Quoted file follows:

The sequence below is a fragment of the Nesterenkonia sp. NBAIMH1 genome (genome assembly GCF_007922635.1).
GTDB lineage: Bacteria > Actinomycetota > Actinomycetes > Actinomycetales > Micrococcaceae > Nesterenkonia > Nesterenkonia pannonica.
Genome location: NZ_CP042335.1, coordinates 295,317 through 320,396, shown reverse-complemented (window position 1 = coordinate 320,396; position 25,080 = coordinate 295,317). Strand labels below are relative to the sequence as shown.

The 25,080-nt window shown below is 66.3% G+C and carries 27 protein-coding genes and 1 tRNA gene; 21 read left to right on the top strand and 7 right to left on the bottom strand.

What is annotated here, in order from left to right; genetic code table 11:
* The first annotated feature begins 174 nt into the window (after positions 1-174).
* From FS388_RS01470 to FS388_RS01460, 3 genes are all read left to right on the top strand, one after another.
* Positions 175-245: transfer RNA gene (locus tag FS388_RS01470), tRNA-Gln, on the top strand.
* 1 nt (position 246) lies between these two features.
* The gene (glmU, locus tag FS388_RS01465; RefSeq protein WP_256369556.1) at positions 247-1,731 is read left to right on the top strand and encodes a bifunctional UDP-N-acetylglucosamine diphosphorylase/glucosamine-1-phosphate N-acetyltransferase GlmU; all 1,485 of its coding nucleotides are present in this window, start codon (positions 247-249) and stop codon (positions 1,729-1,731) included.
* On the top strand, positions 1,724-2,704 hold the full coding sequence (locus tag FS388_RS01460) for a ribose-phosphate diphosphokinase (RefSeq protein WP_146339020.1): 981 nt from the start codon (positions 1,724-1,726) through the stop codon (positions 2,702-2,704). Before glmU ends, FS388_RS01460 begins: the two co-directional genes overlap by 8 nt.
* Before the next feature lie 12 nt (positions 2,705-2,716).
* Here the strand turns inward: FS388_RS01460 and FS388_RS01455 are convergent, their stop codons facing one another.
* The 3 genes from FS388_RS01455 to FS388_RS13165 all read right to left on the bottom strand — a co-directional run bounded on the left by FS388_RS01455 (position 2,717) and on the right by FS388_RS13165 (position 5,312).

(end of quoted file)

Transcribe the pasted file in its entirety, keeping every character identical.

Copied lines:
The sequence below is a fragment of the Nesterenkonia sp. NBAIMH1 genome (genome assembly GCF_007922635.1).
GTDB lineage: Bacteria > Actinomycetota > Actinomycetes > Actinomycetales > Micrococcaceae > Nesterenkonia > Nesterenkonia pannonica.
Genome location: NZ_CP042335.1, coordinates 295,317 through 320,396, shown reverse-complemented (window position 1 = coordinate 320,396; position 25,080 = coordinate 295,317). Strand labels below are relative to the sequence as shown.

The 25,080-nt window shown below is 66.3% G+C and carries 27 protein-coding genes and 1 tRNA gene; 21 read left to right on the top strand and 7 right to left on the bottom strand.

What is annotated here, in order from left to right; genetic code table 11:
* The first annotated feature begins 174 nt into the window (after positions 1-174).
* From FS388_RS01470 to FS388_RS01460, 3 genes are all read left to right on the top strand, one after another.
* Positions 175-245: transfer RNA gene (locus tag FS388_RS01470), tRNA-Gln, on the top strand.
* 1 nt (position 246) lies between these two features.
* The gene (glmU, locus tag FS388_RS01465; RefSeq protein WP_256369556.1) at positions 247-1,731 is read left to right on the top strand and encodes a bifunctional UDP-N-acetylglucosamine diphosphorylase/glucosamine-1-phosphate N-acetyltransferase GlmU; all 1,485 of its coding nucleotides are present in this window, start codon (positions 247-249) and stop codon (positions 1,729-1,731) included.
* On the top strand, positions 1,724-2,704 hold the full coding sequence (locus tag FS388_RS01460) for a ribose-phosphate diphosphokinase (RefSeq protein WP_146339020.1): 981 nt from the start codon (positions 1,724-1,726) through the stop codon (positions 2,702-2,704). Before glmU ends, FS388_RS01460 begins: the two co-directional genes overlap by 8 nt.
* Before the next feature lie 12 nt (positions 2,705-2,716).
* Here the strand turns inward: FS388_RS01460 and FS388_RS01455 are convergent, their stop codons facing one another.
* The 3 genes from FS388_RS01455 to FS388_RS13165 all read right to left on the bottom strand — a co-directional run bounded on the left by FS388_RS01455 (position 2,717) and on the right by FS388_RS13165 (position 5,312).